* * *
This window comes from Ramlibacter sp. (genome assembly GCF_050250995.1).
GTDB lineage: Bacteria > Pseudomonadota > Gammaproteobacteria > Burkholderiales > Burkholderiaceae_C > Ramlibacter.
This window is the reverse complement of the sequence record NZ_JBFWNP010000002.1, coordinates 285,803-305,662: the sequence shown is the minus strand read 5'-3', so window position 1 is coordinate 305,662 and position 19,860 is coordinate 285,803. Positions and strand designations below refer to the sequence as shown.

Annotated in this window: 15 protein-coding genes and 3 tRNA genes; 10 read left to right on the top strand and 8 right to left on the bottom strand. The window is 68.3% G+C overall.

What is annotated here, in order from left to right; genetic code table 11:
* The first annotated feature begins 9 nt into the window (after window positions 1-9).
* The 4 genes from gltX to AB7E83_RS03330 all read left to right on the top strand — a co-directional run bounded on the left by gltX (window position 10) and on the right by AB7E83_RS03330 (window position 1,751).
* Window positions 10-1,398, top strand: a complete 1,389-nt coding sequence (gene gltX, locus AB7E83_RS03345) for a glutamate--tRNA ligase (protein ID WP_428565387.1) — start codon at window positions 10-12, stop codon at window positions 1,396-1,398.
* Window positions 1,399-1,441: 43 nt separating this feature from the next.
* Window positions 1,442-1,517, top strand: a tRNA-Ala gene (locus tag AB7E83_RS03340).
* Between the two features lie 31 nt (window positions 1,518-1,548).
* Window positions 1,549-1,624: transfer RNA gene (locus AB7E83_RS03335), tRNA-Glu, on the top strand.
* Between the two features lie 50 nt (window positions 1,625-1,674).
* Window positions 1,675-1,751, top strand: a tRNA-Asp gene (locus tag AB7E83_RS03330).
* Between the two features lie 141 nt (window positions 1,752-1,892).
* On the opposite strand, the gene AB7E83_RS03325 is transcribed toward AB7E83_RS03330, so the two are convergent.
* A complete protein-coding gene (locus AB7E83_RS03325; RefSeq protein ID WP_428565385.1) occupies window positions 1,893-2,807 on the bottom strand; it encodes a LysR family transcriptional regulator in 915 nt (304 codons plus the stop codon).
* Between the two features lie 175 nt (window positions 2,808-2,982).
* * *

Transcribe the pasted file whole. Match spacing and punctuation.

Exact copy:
This window comes from Ramlibacter sp. (genome assembly GCF_050250995.1).
GTDB lineage: Bacteria > Pseudomonadota > Gammaproteobacteria > Burkholderiales > Burkholderiaceae_C > Ramlibacter.
This window is the reverse complement of the sequence record NZ_JBFWNP010000002.1, coordinates 285,803-305,662: the sequence shown is the minus strand read 5'-3', so window position 1 is coordinate 305,662 and position 19,860 is coordinate 285,803. Positions and strand designations below refer to the sequence as shown.

Annotated in this window: 15 protein-coding genes and 3 tRNA genes; 10 read left to right on the top strand and 8 right to left on the bottom strand. The window is 68.3% G+C overall.

What is annotated here, in order from left to right; genetic code table 11:
* The first annotated feature begins 9 nt into the window (after window positions 1-9).
* The 4 genes from gltX to AB7E83_RS03330 all read left to right on the top strand — a co-directional run bounded on the left by gltX (window position 10) and on the right by AB7E83_RS03330 (window position 1,751).
* Window positions 10-1,398, top strand: a complete 1,389-nt coding sequence (gene gltX, locus AB7E83_RS03345) for a glutamate--tRNA ligase (protein ID WP_428565387.1) — start codon at window positions 10-12, stop codon at window positions 1,396-1,398.
* Window positions 1,399-1,441: 43 nt separating this feature from the next.
* Window positions 1,442-1,517, top strand: a tRNA-Ala gene (locus tag AB7E83_RS03340).
* Between the two features lie 31 nt (window positions 1,518-1,548).
* Window positions 1,549-1,624: transfer RNA gene (locus AB7E83_RS03335), tRNA-Glu, on the top strand.
* Between the two features lie 50 nt (window positions 1,625-1,674).
* Window positions 1,675-1,751, top strand: a tRNA-Asp gene (locus tag AB7E83_RS03330).
* Between the two features lie 141 nt (window positions 1,752-1,892).
* On the opposite strand, the gene AB7E83_RS03325 is transcribed toward AB7E83_RS03330, so the two are convergent.
* A complete protein-coding gene (locus AB7E83_RS03325; RefSeq protein ID WP_428565385.1) occupies window positions 1,893-2,807 on the bottom strand; it encodes a LysR family transcriptional regulator in 915 nt (304 codons plus the stop codon).
* Between the two features lie 175 nt (window positions 2,808-2,982).